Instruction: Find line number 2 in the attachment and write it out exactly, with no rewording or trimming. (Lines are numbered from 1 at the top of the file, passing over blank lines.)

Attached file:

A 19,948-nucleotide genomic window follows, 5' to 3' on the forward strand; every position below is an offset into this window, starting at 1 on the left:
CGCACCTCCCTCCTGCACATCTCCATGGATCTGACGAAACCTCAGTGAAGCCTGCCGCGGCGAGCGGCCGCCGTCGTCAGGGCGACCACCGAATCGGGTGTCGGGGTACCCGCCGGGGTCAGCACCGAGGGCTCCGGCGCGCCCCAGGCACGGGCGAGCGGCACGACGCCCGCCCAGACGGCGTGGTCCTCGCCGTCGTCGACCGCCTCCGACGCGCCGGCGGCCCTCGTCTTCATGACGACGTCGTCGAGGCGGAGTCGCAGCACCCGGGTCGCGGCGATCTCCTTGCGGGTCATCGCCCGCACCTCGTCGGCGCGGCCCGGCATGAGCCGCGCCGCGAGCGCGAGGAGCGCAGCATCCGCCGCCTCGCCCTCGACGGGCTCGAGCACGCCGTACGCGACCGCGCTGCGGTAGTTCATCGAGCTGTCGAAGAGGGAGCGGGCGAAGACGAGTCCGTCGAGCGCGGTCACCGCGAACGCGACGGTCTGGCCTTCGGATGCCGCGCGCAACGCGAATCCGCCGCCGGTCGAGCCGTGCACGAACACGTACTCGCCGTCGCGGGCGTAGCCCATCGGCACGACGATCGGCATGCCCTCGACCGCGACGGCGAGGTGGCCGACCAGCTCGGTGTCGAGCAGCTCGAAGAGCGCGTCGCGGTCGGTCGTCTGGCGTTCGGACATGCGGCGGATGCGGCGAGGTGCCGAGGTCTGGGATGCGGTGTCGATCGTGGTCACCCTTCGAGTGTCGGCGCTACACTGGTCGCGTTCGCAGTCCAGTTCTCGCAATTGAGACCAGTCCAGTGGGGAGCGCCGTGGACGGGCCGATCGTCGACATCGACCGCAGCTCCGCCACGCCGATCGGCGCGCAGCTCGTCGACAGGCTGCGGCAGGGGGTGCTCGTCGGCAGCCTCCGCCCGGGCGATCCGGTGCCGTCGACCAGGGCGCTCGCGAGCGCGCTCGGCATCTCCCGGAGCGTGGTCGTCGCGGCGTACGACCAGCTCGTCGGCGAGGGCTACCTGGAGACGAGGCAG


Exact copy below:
CGCACCTCCCTCCTGCACATCTCCATGGATCTGACGAAACCTCAGTGAAGCCTGCCGCGGCGAGCGGCCGCCGTCGTCAGGGCGACCACCGAATCGGGTGTCGGGGTACCCGCCGGGGTCAGCACCGAGGGCTCCGGCGCGCCCCAGGCACGGGCGAGCGGCACGACGCCCGCCCAGACGGCGTGGTCCTCGCCGTCGTCGACCGCCTCCGACGCGCCGGCGGCCCTCGTCTTCATGACGACGTCGTCGAGGCGGAGTCGCAGCACCCGGGTCGCGGCGATCTCCTTGCGGGTCATCGCCCGCACCTCGTCGGCGCGGCCCGGCATGAGCCGCGCCGCGAGCGCGAGGAGCGCAGCATCCGCCGCCTCGCCCTCGACGGGCTCGAGCACGCCGTACGCGACCGCGCTGCGGTAGTTCATCGAGCTGTCGAAGAGGGAGCGGGCGAAGACGAGTCCGTCGAGCGCGGTCACCGCGAACGCGACGGTCTGGCCTTCGGATGCCGCGCGCAACGCGAATCCGCCGCCGGTCGAGCCGTGCACGAACACGTACTCGCCGTCGCGGGCGTAGCCCATCGGCACGACGATCGGCATGCCCTCGACCGCGACGGCGAGGTGGCCGACCAGCTCGGTGTCGAGCAGCTCGAAGAGCGCGTCGCGGTCGGTCGTCTGGCGTTCGGACATGCGGCGGATGCGGCGAGGTGCCGAGGTCTGGGATGCGGTGTCGATCGTGGTCACCCTTCGAGTGTCGGCGCTACACTGGTCGCGTTCGCAGTCCAGTTCTCGCAATTGAGACCAGTCCAGTGGGGAGCGCCGTGGACGGGCCGATCGTCGACATCGACCGCAGCTCCGCCACGCCGATCGGCGCGCAGCTCGTCGACAGGCTGCGGCAGGGGGTGCTCGTCGGCAGCCTCCGCCCGGGCGATCCGGTGCCGTCGACCAGGGCGCTCGCGAGCGCGCTCGGCATCTCCCGGAGCGTGGTCGTCGCGGCGTACGACCAGCTCGTCGGCGAGGGCTACCTGGAGACGAGGCAG